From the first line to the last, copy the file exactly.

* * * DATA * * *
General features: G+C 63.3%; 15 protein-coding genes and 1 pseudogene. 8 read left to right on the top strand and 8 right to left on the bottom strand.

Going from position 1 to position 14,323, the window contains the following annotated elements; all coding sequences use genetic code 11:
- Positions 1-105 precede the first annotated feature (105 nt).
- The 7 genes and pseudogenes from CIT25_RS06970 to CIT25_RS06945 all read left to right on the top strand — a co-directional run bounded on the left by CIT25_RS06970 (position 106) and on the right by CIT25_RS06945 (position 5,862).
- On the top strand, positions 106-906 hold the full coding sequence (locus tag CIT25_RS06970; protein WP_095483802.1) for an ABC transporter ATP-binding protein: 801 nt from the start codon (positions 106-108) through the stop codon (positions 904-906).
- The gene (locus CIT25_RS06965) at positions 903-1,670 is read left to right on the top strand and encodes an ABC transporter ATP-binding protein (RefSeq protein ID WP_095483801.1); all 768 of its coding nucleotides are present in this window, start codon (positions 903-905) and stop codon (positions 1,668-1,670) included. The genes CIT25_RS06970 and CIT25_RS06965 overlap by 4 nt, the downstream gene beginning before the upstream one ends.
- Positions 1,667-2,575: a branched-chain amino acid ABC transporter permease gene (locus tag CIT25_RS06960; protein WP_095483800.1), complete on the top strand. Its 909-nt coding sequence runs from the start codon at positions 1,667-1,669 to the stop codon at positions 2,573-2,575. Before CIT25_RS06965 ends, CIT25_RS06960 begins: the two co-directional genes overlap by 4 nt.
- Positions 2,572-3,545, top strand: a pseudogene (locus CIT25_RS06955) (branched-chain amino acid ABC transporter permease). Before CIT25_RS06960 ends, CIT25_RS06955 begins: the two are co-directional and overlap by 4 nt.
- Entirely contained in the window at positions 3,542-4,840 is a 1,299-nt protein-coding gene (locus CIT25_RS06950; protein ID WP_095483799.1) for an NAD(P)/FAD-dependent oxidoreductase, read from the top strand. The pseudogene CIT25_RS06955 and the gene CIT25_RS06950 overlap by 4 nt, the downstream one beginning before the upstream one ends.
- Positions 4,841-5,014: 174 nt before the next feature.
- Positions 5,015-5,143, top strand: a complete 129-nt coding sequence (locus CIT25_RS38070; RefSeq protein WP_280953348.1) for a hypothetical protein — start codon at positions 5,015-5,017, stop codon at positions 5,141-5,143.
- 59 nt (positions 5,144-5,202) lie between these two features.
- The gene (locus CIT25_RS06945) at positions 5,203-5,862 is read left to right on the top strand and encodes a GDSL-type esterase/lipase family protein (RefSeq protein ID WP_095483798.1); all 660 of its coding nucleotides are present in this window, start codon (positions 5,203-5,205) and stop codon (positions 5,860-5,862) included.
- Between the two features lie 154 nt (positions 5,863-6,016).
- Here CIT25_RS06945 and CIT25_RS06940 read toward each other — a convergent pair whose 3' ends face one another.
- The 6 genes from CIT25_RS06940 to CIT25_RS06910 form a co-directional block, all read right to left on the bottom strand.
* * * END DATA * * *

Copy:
General features: G+C 63.3%; 15 protein-coding genes and 1 pseudogene. 8 read left to right on the top strand and 8 right to left on the bottom strand.

Going from position 1 to position 14,323, the window contains the following annotated elements; all coding sequences use genetic code 11:
- Positions 1-105 precede the first annotated feature (105 nt).
- The 7 genes and pseudogenes from CIT25_RS06970 to CIT25_RS06945 all read left to right on the top strand — a co-directional run bounded on the left by CIT25_RS06970 (position 106) and on the right by CIT25_RS06945 (position 5,862).
- On the top strand, positions 106-906 hold the full coding sequence (locus tag CIT25_RS06970; protein WP_095483802.1) for an ABC transporter ATP-binding protein: 801 nt from the start codon (positions 106-108) through the stop codon (positions 904-906).
- The gene (locus CIT25_RS06965) at positions 903-1,670 is read left to right on the top strand and encodes an ABC transporter ATP-binding protein (RefSeq protein ID WP_095483801.1); all 768 of its coding nucleotides are present in this window, start codon (positions 903-905) and stop codon (positions 1,668-1,670) included. The genes CIT25_RS06970 and CIT25_RS06965 overlap by 4 nt, the downstream gene beginning before the upstream one ends.
- Positions 1,667-2,575: a branched-chain amino acid ABC transporter permease gene (locus tag CIT25_RS06960; protein WP_095483800.1), complete on the top strand. Its 909-nt coding sequence runs from the start codon at positions 1,667-1,669 to the stop codon at positions 2,573-2,575. Before CIT25_RS06965 ends, CIT25_RS06960 begins: the two co-directional genes overlap by 4 nt.
- Positions 2,572-3,545, top strand: a pseudogene (locus CIT25_RS06955) (branched-chain amino acid ABC transporter permease). Before CIT25_RS06960 ends, CIT25_RS06955 begins: the two are co-directional and overlap by 4 nt.
- Entirely contained in the window at positions 3,542-4,840 is a 1,299-nt protein-coding gene (locus CIT25_RS06950; protein ID WP_095483799.1) for an NAD(P)/FAD-dependent oxidoreductase, read from the top strand. The pseudogene CIT25_RS06955 and the gene CIT25_RS06950 overlap by 4 nt, the downstream one beginning before the upstream one ends.
- Positions 4,841-5,014: 174 nt before the next feature.
- Positions 5,015-5,143, top strand: a complete 129-nt coding sequence (locus CIT25_RS38070; RefSeq protein WP_280953348.1) for a hypothetical protein — start codon at positions 5,015-5,017, stop codon at positions 5,141-5,143.
- 59 nt (positions 5,144-5,202) lie between these two features.
- The gene (locus CIT25_RS06945) at positions 5,203-5,862 is read left to right on the top strand and encodes a GDSL-type esterase/lipase family protein (RefSeq protein ID WP_095483798.1); all 660 of its coding nucleotides are present in this window, start codon (positions 5,203-5,205) and stop codon (positions 5,860-5,862) included.
- Between the two features lie 154 nt (positions 5,863-6,016).
- Here CIT25_RS06945 and CIT25_RS06940 read toward each other — a convergent pair whose 3' ends face one another.
- The 6 genes from CIT25_RS06940 to CIT25_RS06910 form a co-directional block, all read right to left on the bottom strand.